Ham & Okra & Joanna Klink

A great Easter! Everyone was there, even my dad, in the guise of a bunch of old pictures my cousin had passed on to my eldest brother, who then fashioned them into two framed collages to present to Mum. And Mum not only cooked a ham and the usual fare, but she also fried up some okra this year that she’d been saving in the freezer, and boiled green beans with the hambone and some ham — oh so decadent! And one sister supplied a coconut cream pie and strawberry cheesecake, and the other chocolate cupcakes, plus Mum’s apple pie — a cacophony of calories! But there’s a lot of us, so there wasn’t very much left over to take home. Vincent was in his element, being doted on by his older cousins — they’re a very affectionate bunch. I hope you all had wonderful holidays as well!

*

Lance was concerned that no one at the store has remarked on my black eye: “See, they think I did it!” he said.

Eldest brother assured us, “If anyone asks, you can tell them that I said you probably deserved it.”

Lance laughed, then quickly said, “Don’t you dare!”

*

There are still piles of snow in Shelburne Falls, but it’s slowly receding, the ground visible around the edges. I’m a born & bred New Englander, but I confess, I prefer the idea of winter over the reality. To me, winter is best as a view from a warm room. Maybe that’s why I love winter poems, there’s something about them both lush and austere at the same time.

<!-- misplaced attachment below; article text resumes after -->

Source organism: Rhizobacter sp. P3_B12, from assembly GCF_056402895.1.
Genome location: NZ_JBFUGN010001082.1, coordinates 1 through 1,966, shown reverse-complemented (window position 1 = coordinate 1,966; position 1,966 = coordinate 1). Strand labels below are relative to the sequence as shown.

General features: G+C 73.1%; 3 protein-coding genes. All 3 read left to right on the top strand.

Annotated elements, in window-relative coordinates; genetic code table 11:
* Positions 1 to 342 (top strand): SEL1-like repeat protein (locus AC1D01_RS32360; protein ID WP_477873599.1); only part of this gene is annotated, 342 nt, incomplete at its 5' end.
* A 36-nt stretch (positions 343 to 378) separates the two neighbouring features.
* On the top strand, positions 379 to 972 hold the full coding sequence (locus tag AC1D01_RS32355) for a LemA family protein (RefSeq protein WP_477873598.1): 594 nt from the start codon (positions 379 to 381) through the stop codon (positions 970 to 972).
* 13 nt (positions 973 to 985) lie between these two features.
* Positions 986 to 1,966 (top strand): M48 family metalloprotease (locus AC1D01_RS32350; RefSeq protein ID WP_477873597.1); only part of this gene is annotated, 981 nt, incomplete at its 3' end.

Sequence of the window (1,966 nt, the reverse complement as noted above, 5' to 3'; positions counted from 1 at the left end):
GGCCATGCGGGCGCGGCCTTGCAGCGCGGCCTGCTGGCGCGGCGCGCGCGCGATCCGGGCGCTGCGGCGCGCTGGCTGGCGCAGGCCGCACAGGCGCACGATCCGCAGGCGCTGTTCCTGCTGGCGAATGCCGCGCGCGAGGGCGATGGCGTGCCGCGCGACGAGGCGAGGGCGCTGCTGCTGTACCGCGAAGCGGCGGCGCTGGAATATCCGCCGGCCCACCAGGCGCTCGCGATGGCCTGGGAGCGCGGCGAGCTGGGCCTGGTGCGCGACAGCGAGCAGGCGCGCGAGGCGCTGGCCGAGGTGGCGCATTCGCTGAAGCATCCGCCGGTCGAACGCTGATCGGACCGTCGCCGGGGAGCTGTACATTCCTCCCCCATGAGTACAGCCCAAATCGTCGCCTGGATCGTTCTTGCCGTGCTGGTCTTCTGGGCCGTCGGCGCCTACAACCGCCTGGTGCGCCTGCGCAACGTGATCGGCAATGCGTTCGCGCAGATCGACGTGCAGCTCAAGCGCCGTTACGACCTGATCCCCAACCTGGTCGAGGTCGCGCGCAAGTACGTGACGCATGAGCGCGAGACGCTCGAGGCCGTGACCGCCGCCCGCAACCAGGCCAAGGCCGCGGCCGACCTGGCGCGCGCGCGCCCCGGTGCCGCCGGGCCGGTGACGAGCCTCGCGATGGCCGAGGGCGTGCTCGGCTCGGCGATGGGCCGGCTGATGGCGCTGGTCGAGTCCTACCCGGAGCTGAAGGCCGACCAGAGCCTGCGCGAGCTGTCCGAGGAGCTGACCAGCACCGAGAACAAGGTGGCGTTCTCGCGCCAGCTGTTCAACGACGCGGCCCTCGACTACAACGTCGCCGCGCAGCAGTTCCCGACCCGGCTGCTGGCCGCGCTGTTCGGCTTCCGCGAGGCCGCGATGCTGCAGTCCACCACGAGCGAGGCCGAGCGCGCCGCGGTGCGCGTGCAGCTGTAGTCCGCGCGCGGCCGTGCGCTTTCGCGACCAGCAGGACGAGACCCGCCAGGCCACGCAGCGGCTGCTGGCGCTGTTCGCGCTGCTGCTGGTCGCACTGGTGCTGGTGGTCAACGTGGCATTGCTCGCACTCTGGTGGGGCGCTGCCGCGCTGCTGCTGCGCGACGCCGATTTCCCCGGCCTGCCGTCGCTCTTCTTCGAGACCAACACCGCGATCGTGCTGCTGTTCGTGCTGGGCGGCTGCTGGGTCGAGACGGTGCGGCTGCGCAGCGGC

It’s spring at last, but I want to share one last winter poem by one of my favorite poets, Joanna Klink, from her newest collection, Circadian (Penguin, 2007). And if you want a real treat, Ron Slate has a wonderful discussion of this book here.

Winter Field

What better witness than this evening snow,
its steady blind quiet, its eventual
completeness, a talc smoothing every surface

through the lumen tricks of ice.
No one who comes here hastens to leave,
though the mineral winter makes a dull

math of cold inside the bones, a numbness
thinning into each fingertip and eye.
Faint injury traveling toward earth

in shifting silence, a softness in the weather
passing through us, dark moods of snows–
a sense of peace so deep we extend out

into the blackness of our lives, dread and failure,
and feel no hint of terror, only the premonition
of drift-design, the stars behind the snow

burning in ancient immanence over the field.
What lights a world gone blank with despair?
You were here once; you will be here again.

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